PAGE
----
Nonprofit organization, Reporters without Borders, have been ranking 180 countries according to the independence of their media systems for more than a decade. The rankings are based on the following categories Pluralism, Media independence, Environment and self censorship, Legislative framework, Transparency, Infrastructure and Abuses faced by the institutions.
According to The Press Freedom Index ( 2015), the current world leaders in press freedom are
1.      Finland 7.52
2.     Norway  7.75
3.     Denmark  8.24
4.     Nether land 9.22
While United States ranked 49 in the index, India ranked 136. Articles on the internet show people’s disappointment on the plummet of US rankings, terming it as “not living up to the First Amendment” (yahoo news, 2014). But an interesting question arises; can the media structure of Finland provide us with a clue as to attain a balanced, free media?
A case study of the Finnish media shows that the Scandinavian nation has a very high readership rate. Around 76% of people over 10 year age read the newspaper ( European Center of Journalism, 2013). Thus, can a big press market assure incentive for freedom of Press? Maybe not always, as proven by the fact that India is the country with the largest number of newspapers, yet it is ranked number 136. But the percentage of informed population and readership rate of news may influence people to demand unbiased content.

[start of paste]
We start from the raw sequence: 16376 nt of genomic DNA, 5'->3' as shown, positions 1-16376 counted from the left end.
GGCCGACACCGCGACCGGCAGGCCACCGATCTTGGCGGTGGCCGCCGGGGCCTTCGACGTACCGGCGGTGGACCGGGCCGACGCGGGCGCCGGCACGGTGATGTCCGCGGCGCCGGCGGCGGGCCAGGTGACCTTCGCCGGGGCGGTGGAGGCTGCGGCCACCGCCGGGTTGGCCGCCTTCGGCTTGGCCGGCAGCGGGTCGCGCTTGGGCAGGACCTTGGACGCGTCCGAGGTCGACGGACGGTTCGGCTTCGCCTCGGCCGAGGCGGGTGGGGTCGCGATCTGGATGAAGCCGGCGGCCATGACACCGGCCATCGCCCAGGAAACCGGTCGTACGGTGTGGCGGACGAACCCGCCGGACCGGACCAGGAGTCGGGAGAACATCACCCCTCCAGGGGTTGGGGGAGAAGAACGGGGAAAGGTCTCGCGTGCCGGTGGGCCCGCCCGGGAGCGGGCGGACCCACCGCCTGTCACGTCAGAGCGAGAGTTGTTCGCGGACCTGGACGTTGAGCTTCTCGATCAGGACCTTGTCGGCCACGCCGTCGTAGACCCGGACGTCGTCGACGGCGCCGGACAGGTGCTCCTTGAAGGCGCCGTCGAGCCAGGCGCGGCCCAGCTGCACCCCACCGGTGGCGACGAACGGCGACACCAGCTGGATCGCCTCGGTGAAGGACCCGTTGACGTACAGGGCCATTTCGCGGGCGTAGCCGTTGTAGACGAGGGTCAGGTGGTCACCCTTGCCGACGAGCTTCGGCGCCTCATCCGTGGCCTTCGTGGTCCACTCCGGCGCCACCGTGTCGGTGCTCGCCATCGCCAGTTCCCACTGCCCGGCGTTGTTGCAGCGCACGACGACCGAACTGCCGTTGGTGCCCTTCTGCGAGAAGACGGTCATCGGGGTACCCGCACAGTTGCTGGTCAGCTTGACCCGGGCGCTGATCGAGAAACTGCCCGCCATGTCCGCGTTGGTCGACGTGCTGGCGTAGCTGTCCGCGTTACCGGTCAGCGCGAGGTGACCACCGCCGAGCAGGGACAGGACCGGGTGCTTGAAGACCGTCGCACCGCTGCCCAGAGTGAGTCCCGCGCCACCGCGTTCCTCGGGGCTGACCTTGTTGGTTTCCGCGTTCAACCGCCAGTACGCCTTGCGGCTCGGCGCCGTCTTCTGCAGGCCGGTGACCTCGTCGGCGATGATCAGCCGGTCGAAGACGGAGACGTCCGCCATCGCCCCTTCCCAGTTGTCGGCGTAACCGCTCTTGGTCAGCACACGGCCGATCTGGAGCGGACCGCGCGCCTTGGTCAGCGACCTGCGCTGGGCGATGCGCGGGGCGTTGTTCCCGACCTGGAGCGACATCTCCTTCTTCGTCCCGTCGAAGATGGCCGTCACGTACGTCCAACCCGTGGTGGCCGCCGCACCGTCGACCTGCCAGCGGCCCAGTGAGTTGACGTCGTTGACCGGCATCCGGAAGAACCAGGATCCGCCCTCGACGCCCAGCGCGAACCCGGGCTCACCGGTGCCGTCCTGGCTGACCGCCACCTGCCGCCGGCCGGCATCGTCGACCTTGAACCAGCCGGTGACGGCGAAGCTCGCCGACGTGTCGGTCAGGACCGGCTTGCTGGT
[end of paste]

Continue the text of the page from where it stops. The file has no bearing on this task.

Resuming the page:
Finland also has a strong union to pitch for reporter’s rights. The ‘Union of Journalists’ has over 15,500 active members (, 2014). The Council for Mass Media, Finland helps self regulate media content, hence minimizing government influence. Thus can having a strong journalistic union encourage press freedom?
Also, according to Jyrkiainen, “the structure of Finnish newspaper industry is based on a few strong nationwide newspapers on a wide regional daily press, and on numerous local papers” (Jyrkiainen , 2009).  Thus, does a strong localized press structure make journalism free from bias?
Lastly, the “Finnish government has made transparency and information availability- essentially a good journalism- an institutional prerogative” (Merchant, 2013). The government is said to foster, promote and safeguard the press. This perhaps brings me back to Bagdikan when he says that large “communications cartels …(has been) made possible by the withdrawal of government intervention that once aspired to protect consumers and move towards the ideal diversity of content.” Thus, what should be the role of government in journalism?
Whether Finland can be considered as the perfect model of press freedom, or the above factors can influence the media environment in any other country, are questions that demand further research.  But in this age when the presence and the strength of the great watchdog of society, the fourth estate is under threat, it is essential for society to find an way to restore media to its former glory. “Going back is not an option, nor is desirable…. We have to move forward to a system that creates journalism far superior to that of the recent past.” (Nicholas and McChesney, 2009)